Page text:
Ask any dog lover and they’ll tell you – there is nothing quite like the thrill of bringing home a new addition to the family and if this is something you’ve been thinking about there are a few things to think about first.
THINGS TO KNOW BEFORE YOU HEAD TO THE ANIMAL SHELTER OR PET STORE
Adopting a new dog comes filled with excitement and all those wonderful endorphins that furry, crazy puppies cause. But (and not to be a downer), there are some important considerations first.
If you have a young family a snuggly puppy may be just what you’re looking for. Dogs that are good with children like Bulldogs, Golden Retrievers, Beagles and Pugs are all good choices especially if you plan on taking your family for walks for some bonding time.
You’ll also need to ask your family how much commitment time they have or are willing to contribute. Dogs like Maltese Poodles, Dalmations and Jack Russell Terriers all have incredibly high energy levels and need a lot of attention, or they could become depressed.
How much time do you have for training? While it’s true that puppies are at an ideal age to be trained and taken to puppy school, don’t write off the older dogs yet. Turns out, you can teach an old dog new tricks and in some cases, they even make better students as they’re not so easily distracted. You can use all sorts of training tricks, including interactive dog toys, indoor and outdoor training and making use of “pack walking” with other dogs to help them socialize.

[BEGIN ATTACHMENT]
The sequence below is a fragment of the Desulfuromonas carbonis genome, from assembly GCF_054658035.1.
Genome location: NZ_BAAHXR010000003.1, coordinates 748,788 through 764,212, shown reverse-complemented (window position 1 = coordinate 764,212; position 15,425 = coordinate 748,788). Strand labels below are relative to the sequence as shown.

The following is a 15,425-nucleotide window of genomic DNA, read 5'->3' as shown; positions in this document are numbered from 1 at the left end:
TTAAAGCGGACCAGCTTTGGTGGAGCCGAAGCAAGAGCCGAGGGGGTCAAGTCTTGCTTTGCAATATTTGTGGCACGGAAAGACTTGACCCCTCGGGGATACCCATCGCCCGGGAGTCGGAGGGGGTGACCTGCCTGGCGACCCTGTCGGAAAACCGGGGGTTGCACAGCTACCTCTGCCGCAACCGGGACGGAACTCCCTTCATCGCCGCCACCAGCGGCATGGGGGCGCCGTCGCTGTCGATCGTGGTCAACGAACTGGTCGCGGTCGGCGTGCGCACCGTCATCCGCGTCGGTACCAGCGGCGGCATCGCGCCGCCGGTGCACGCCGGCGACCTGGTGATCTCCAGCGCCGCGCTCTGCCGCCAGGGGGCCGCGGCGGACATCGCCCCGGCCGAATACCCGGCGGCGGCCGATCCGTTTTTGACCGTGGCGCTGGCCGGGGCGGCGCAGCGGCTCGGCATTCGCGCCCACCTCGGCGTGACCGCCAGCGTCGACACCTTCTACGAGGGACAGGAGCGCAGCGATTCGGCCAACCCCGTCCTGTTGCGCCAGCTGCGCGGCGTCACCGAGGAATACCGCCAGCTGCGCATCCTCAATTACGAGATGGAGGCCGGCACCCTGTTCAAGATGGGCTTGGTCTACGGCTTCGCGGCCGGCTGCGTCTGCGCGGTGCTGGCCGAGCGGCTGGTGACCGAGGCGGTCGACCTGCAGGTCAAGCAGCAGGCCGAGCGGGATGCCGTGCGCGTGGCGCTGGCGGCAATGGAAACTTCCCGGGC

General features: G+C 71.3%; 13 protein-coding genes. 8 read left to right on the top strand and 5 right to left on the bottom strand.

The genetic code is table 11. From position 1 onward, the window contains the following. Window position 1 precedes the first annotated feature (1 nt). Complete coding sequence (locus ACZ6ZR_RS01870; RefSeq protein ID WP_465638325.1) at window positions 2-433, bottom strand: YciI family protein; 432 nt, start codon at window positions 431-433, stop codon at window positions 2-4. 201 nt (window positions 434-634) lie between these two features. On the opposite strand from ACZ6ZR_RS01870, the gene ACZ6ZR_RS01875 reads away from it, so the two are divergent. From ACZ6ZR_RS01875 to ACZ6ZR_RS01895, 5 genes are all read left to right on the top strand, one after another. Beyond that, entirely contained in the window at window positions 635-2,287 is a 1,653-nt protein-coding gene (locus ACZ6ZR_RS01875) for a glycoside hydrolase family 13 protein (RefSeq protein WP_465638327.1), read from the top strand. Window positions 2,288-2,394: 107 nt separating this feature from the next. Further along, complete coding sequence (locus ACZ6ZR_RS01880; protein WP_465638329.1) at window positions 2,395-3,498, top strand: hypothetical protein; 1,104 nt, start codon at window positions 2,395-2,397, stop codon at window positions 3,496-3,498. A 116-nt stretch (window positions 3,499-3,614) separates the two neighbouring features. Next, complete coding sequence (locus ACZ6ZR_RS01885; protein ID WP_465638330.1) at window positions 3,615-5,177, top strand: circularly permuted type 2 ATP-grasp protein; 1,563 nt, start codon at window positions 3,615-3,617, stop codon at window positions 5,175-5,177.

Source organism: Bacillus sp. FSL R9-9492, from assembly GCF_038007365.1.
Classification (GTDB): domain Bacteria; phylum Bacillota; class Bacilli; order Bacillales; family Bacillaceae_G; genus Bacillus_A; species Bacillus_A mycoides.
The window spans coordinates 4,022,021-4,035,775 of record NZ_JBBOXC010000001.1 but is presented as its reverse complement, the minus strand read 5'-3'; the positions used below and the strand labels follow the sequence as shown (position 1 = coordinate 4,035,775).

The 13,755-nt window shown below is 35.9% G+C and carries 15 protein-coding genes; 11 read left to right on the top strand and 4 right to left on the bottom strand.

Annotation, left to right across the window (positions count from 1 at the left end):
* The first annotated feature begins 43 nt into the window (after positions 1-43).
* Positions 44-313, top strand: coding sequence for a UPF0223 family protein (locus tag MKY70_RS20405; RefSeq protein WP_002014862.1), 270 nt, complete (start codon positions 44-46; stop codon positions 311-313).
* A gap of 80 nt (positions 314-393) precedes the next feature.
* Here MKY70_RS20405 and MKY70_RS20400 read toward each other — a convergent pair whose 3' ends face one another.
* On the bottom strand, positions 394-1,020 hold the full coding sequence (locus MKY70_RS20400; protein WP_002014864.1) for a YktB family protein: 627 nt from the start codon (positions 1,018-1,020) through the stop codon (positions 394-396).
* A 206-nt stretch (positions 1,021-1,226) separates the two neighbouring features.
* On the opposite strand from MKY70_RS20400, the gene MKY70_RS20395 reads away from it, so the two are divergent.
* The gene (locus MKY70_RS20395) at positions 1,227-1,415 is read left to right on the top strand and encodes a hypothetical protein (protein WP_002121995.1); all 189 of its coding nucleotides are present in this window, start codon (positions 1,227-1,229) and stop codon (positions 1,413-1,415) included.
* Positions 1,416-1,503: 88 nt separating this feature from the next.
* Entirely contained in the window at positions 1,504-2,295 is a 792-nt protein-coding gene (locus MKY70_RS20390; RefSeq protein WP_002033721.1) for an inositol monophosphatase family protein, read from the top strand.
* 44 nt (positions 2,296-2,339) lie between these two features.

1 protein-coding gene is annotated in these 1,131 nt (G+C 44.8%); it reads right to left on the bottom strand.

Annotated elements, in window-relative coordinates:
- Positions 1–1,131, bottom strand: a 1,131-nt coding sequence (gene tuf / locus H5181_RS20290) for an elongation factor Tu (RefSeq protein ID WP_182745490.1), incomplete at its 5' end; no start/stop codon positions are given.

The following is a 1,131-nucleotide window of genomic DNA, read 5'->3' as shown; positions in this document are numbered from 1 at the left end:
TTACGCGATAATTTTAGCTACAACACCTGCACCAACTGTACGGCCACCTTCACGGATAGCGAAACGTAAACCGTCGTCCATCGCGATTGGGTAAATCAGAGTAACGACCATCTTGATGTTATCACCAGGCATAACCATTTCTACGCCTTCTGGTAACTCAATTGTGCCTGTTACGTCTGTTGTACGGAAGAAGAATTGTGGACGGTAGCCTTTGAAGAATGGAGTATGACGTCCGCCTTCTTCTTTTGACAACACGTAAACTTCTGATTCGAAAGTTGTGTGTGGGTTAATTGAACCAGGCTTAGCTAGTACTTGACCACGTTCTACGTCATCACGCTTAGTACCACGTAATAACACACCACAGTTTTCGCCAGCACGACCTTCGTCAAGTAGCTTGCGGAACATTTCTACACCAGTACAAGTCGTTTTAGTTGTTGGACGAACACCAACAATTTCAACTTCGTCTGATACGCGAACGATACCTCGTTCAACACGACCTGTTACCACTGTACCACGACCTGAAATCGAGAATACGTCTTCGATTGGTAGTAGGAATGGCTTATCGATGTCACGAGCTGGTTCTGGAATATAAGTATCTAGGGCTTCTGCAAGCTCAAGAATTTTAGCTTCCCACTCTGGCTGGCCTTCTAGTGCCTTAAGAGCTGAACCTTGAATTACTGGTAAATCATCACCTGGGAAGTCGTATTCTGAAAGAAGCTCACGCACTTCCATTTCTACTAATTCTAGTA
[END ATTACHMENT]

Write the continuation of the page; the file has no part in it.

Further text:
If you’re a single person, you’ll also need to consider your current accommodation and or living arrangements. Do you have a safe and secure space for your dog to chill out in when you’re not there?
RESCUE DOG OR POSH PEDIGREE?
There’s no doubt about it. Adopting a rescue is one of the most rewarding and satisfying endeavours you could undertake. The love and appreciation you and your family will get to enjoy for many years to come are undeniable – but there are a few things to keep in mind.
It is a bit of a misconception that all rescued dogs come with bags full of anxiety and behavioural problems. While it is worth attempting to find out as much about the dog’s background as possible, in most instances just about all initial behavioural issues will sort themselves out. But, it’s going to require patience, time and heaps of love, care and affection.
But if you’re passionate about certain breeds then, adopting a dog with an established pedigree is just as much fun and if you’re planning on “showing” the dog or entering them into competitions you’ll find a wonderful activity that your whole family can take part in.
TO PET INSURE, OR NOT TO PET INSURE?
Not many of us can afford to fork out potentially thousands due to an unplanned visit to the vet – and they’re not getting any cheaper. Accidents, injuries, illnesses and more could leave you drastically out of pocket. So it’s a wise idea to look around for the best possible pet insurance that you can afford.
Now that you’re ready to adopt it’s time for the fun to start. Take your time and visit a few different animal shelters or breeders and if you have kids, let them be part of the process too.